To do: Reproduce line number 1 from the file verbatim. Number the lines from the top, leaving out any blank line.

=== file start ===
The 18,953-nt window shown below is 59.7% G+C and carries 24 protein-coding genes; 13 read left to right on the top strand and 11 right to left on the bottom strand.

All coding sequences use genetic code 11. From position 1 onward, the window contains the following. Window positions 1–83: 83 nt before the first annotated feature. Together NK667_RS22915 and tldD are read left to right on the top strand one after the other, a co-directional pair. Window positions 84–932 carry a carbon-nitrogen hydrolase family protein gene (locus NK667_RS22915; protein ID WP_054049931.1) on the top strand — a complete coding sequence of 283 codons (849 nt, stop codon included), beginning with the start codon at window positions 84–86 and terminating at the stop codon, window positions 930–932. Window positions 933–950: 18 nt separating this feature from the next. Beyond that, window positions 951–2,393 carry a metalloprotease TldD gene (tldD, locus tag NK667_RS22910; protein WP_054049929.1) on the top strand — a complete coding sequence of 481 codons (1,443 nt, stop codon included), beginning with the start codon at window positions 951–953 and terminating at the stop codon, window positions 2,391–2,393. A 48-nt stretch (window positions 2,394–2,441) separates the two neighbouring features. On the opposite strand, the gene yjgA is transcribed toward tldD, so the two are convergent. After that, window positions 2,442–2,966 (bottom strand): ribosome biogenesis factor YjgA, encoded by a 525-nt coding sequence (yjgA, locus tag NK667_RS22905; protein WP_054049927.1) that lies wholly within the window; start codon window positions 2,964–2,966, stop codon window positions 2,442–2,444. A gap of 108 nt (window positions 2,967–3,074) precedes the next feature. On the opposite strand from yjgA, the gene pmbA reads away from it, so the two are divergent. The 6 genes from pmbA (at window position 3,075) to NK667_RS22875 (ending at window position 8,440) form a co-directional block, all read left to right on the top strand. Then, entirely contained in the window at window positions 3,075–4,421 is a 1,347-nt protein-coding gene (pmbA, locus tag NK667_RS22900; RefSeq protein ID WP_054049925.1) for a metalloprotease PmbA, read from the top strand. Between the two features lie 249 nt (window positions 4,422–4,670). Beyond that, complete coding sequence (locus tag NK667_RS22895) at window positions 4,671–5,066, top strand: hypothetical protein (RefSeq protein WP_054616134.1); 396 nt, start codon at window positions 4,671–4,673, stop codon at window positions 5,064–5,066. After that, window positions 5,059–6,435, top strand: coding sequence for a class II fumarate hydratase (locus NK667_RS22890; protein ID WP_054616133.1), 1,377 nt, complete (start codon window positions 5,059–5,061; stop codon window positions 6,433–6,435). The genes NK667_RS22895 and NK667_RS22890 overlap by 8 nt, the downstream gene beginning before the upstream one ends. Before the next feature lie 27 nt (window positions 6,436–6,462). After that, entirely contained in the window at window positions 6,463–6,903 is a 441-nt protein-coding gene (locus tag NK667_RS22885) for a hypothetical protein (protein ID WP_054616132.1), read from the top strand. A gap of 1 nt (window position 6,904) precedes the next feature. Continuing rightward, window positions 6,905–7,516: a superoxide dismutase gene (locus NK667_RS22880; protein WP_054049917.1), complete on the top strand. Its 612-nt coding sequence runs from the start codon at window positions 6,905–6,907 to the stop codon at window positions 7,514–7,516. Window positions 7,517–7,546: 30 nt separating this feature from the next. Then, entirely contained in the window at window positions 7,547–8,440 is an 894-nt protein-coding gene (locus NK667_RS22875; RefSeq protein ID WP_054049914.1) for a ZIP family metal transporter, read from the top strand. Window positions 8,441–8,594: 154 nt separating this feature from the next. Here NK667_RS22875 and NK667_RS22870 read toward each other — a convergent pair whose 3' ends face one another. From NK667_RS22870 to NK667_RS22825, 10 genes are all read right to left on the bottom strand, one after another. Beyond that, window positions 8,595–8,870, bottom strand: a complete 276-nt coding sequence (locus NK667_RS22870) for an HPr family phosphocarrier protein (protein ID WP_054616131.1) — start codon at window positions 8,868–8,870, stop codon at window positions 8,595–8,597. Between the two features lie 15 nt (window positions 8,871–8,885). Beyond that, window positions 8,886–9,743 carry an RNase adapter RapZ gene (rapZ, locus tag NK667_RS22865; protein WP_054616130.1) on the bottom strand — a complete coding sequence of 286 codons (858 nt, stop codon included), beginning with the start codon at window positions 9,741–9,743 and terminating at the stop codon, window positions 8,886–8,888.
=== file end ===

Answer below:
The 18,953-nt window shown below is 59.7% G+C and carries 24 protein-coding genes; 13 read left to right on the top strand and 11 right to left on the bottom strand.